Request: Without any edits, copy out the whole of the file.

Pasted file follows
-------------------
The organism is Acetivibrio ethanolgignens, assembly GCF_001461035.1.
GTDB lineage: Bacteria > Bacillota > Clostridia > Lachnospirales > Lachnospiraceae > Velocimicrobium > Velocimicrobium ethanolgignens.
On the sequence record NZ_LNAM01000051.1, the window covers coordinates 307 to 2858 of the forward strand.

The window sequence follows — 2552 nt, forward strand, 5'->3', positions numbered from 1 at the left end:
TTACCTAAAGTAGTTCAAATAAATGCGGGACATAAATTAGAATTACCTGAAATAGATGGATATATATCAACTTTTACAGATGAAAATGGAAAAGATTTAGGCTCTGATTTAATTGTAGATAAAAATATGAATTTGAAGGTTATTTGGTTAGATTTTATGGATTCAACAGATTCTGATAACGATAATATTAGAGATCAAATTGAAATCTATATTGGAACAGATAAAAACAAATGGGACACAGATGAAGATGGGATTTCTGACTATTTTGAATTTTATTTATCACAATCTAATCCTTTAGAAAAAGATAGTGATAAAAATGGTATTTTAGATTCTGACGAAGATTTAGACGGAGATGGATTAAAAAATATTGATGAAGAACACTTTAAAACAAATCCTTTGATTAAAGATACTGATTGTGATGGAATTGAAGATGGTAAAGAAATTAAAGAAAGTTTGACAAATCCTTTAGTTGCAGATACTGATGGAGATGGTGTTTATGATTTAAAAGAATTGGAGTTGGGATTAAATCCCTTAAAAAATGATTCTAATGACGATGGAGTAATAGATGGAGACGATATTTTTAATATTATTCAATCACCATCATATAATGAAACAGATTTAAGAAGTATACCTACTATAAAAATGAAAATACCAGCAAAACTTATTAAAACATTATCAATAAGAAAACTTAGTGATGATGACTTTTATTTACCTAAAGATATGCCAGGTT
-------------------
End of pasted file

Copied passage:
The organism is Acetivibrio ethanolgignens, assembly GCF_001461035.1.
GTDB lineage: Bacteria > Bacillota > Clostridia > Lachnospirales > Lachnospiraceae > Velocimicrobium > Velocimicrobium ethanolgignens.
On the sequence record NZ_LNAM01000051.1, the window covers coordinates 307 to 2858 of the forward strand.

The window sequence follows — 2552 nt, forward strand, 5'->3', positions numbered from 1 at the left end:
TTACCTAAAGTAGTTCAAATAAATGCGGGACATAAATTAGAATTACCTGAAATAGATGGATATATATCAACTTTTACAGATGAAAATGGAAAAGATTTAGGCTCTGATTTAATTGTAGATAAAAATATGAATTTGAAGGTTATTTGGTTAGATTTTATGGATTCAACAGATTCTGATAACGATAATATTAGAGATCAAATTGAAATCTATATTGGAACAGATAAAAACAAATGGGACACAGATGAAGATGGGATTTCTGACTATTTTGAATTTTATTTATCACAATCTAATCCTTTAGAAAAAGATAGTGATAAAAATGGTATTTTAGATTCTGACGAAGATTTAGACGGAGATGGATTAAAAAATATTGATGAAGAACACTTTAAAACAAATCCTTTGATTAAAGATACTGATTGTGATGGAATTGAAGATGGTAAAGAAATTAAAGAAAGTTTGACAAATCCTTTAGTTGCAGATACTGATGGAGATGGTGTTTATGATTTAAAAGAATTGGAGTTGGGATTAAATCCCTTAAAAAATGATTCTAATGACGATGGAGTAATAGATGGAGACGATATTTTTAATATTATTCAATCACCATCATATAATGAAACAGATTTAAGAAGTATACCTACTATAAAAATGAAAATACCAGCAAAACTTATTAAAACATTATCAATAAGAAAACTTAGTGATGATGACTTTTATTTACCTAAAGATATGCCAGGTT